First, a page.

Tanzania’s scandals and sheer wastefulness of its bountiful natural resources are legendary. But last month’s incident took the prize.
In addition to the world’s second largest single vein of gold, countless copper and recent rumors of off-shore oil, large deposits of uranium were discovered hardly 100 miles from the port of Dar-es-Salaam last year.
The fact that most of the streaks were in the massive Selous Game Reserve really was incidental. According to the government less than 1% of the reserve would be effected.
Not the Tanzanian government is to be believed about the time the sun rises, but the way the natural resources ministry mismanaged the gold mining near Lake Victoria, which has essentially stalled normal mining, I think gave hope to many environmentalists who simply expected this new discovery will also be bungled.
But uranium has a “security” component to it gold does not. The interest of world powers is acute. No fewer than 26 multinationals (and one Tanzanian) company are now involved.
In approval faster than a speeding bullet, UNESCO who fought tooth and nail to protect a single road from bisecting the Serengeti, approved yet to be revealed mining methodology of the world’s largest protected wilderness, The Selous.
By 2014, optimistic businessmen claim, Tanzania will become the world’s eighth largest producer of uranium.
All to be expected, and despite my sarcasm I have never opposed proper natural resource extraction from Africa and I’ve always countenanced arguments for extracting it from protected wildernesses.
The fact is that the world is energy desperate and Africa is sitting on the golden goose. It’s about time that Africa get its fair share.
And that’s the problem, now. There are so few fair shares of Tanzania’s gold getting back to the local population that it’s a joke.
Now, one of the few rational, educated, articulate Tanzanian politicians, the shadow minister of natural resources, Ms. Halima Mdee, has revealed that one of Tanzania’s equally unscrupulous hunting companies, Game Frontiers, has actually sold off the block of Selous given it for hunting to a mining company!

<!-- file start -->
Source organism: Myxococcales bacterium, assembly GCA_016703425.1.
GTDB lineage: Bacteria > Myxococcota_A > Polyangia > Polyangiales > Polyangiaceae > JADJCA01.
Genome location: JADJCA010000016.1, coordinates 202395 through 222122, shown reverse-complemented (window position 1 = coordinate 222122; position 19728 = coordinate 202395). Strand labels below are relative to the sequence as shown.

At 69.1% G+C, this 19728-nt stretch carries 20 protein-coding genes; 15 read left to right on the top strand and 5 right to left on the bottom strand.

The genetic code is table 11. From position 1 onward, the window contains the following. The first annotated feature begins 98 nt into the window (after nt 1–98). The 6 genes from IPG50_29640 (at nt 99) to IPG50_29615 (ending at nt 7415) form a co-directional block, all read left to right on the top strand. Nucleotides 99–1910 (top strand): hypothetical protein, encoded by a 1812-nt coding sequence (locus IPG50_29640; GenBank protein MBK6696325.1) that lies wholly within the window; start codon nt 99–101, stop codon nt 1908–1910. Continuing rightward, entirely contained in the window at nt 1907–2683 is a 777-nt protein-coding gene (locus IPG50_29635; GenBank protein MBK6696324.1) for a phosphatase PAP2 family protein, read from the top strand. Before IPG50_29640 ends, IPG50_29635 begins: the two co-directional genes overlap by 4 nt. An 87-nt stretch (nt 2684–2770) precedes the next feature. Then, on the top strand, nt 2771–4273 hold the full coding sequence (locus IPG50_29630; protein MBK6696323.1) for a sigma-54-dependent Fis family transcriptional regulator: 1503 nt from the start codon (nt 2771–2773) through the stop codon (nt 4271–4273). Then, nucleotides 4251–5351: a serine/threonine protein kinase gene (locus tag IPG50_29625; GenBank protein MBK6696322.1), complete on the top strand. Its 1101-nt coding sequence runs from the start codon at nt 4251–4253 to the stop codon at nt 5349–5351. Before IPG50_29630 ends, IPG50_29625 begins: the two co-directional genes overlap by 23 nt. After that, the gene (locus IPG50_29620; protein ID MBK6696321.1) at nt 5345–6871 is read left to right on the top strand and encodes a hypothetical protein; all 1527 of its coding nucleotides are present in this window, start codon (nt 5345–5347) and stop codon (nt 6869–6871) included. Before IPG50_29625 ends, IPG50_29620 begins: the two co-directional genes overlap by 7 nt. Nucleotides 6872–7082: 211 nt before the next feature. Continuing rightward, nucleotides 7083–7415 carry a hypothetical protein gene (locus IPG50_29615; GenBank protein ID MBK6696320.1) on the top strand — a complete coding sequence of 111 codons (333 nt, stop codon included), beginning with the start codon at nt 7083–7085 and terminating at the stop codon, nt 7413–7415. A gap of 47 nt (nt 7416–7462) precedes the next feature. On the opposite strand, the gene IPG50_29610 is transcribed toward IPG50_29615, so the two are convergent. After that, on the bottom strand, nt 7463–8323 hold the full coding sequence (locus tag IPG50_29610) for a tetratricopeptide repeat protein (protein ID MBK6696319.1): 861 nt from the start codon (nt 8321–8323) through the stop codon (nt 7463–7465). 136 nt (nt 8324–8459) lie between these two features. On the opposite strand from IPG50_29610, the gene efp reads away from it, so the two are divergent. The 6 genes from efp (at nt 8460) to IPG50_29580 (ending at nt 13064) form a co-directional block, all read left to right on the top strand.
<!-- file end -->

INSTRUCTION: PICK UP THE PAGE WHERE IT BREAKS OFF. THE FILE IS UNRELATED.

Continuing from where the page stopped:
And no one seems to care!
The fact that this violates a tome of Tanzanian law isn’t the point, since most of Tanzanian law is violated one way or the other. It’s just the sheer crassness of this move that’s so infuriating.
What’s more, Ms. Mdee seems to understand that any legal argument is pointless, so she is scolding the government on larger ethical and moral grounds.
“Other than the illegality of the contracts,” Tanzania’s Guardian newspaper reported, “she described what she called ‘unfair’ distribution of disbursed compensations on the part of the hunting company embezzling the villagers share.”
Did you get that?
The way to appeal to either popular consensus or somehow otherwise gain political advantage is to drop altogether the body of law in Tanzania and the rest of the world that disallows a hunting company to farm out a country’s resources, and claim that the local people in and around the hunting block aren’t getting their fair share of the loot from the illicit deal!
Whoa Tanzania. Yes, thank you Ms. Mdee, and by the way how are you doing with the laundry of al-Qaeda’s Somali weapons?